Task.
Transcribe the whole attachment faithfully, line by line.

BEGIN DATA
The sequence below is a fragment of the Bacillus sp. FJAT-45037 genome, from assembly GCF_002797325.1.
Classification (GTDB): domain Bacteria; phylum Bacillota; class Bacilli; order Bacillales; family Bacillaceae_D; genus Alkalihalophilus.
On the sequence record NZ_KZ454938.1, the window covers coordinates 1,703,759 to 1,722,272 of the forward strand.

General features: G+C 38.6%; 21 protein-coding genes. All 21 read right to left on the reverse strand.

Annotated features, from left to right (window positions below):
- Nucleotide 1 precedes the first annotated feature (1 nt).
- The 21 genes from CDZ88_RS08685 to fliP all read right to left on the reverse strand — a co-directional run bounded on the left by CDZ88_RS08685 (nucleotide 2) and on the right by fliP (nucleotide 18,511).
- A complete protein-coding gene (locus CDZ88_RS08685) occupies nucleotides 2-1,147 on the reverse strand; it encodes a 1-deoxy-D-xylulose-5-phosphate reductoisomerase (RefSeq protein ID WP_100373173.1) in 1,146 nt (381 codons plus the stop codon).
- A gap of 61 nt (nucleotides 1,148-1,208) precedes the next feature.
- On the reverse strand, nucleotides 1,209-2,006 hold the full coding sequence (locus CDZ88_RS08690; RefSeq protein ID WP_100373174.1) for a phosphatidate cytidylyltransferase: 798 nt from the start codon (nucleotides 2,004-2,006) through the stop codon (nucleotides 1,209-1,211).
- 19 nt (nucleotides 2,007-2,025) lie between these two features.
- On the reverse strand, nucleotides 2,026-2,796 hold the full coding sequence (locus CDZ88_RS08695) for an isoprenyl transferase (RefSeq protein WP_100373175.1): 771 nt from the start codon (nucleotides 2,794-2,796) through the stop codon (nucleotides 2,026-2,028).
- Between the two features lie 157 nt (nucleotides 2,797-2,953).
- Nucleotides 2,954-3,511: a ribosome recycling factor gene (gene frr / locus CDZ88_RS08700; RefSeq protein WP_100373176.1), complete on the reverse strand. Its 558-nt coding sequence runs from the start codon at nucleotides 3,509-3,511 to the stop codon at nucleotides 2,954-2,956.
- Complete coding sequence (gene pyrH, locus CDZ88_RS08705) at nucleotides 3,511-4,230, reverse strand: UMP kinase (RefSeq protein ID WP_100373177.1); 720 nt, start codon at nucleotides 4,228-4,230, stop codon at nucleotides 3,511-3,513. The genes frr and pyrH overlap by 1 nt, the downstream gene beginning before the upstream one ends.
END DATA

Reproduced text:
The sequence below is a fragment of the Bacillus sp. FJAT-45037 genome, from assembly GCF_002797325.1.
Classification (GTDB): domain Bacteria; phylum Bacillota; class Bacilli; order Bacillales; family Bacillaceae_D; genus Alkalihalophilus.
On the sequence record NZ_KZ454938.1, the window covers coordinates 1,703,759 to 1,722,272 of the forward strand.

General features: G+C 38.6%; 21 protein-coding genes. All 21 read right to left on the reverse strand.

Annotated features, from left to right (window positions below):
- Nucleotide 1 precedes the first annotated feature (1 nt).
- The 21 genes from CDZ88_RS08685 to fliP all read right to left on the reverse strand — a co-directional run bounded on the left by CDZ88_RS08685 (nucleotide 2) and on the right by fliP (nucleotide 18,511).
- A complete protein-coding gene (locus CDZ88_RS08685) occupies nucleotides 2-1,147 on the reverse strand; it encodes a 1-deoxy-D-xylulose-5-phosphate reductoisomerase (RefSeq protein ID WP_100373173.1) in 1,146 nt (381 codons plus the stop codon).
- A gap of 61 nt (nucleotides 1,148-1,208) precedes the next feature.
- On the reverse strand, nucleotides 1,209-2,006 hold the full coding sequence (locus CDZ88_RS08690; RefSeq protein ID WP_100373174.1) for a phosphatidate cytidylyltransferase: 798 nt from the start codon (nucleotides 2,004-2,006) through the stop codon (nucleotides 1,209-1,211).
- 19 nt (nucleotides 2,007-2,025) lie between these two features.
- On the reverse strand, nucleotides 2,026-2,796 hold the full coding sequence (locus CDZ88_RS08695) for an isoprenyl transferase (RefSeq protein WP_100373175.1): 771 nt from the start codon (nucleotides 2,794-2,796) through the stop codon (nucleotides 2,026-2,028).
- Between the two features lie 157 nt (nucleotides 2,797-2,953).
- Nucleotides 2,954-3,511: a ribosome recycling factor gene (gene frr / locus CDZ88_RS08700; RefSeq protein WP_100373176.1), complete on the reverse strand. Its 558-nt coding sequence runs from the start codon at nucleotides 3,509-3,511 to the stop codon at nucleotides 2,954-2,956.
- Complete coding sequence (gene pyrH, locus CDZ88_RS08705) at nucleotides 3,511-4,230, reverse strand: UMP kinase (RefSeq protein ID WP_100373177.1); 720 nt, start codon at nucleotides 4,228-4,230, stop codon at nucleotides 3,511-3,513. The genes frr and pyrH overlap by 1 nt, the downstream gene beginning before the upstream one ends.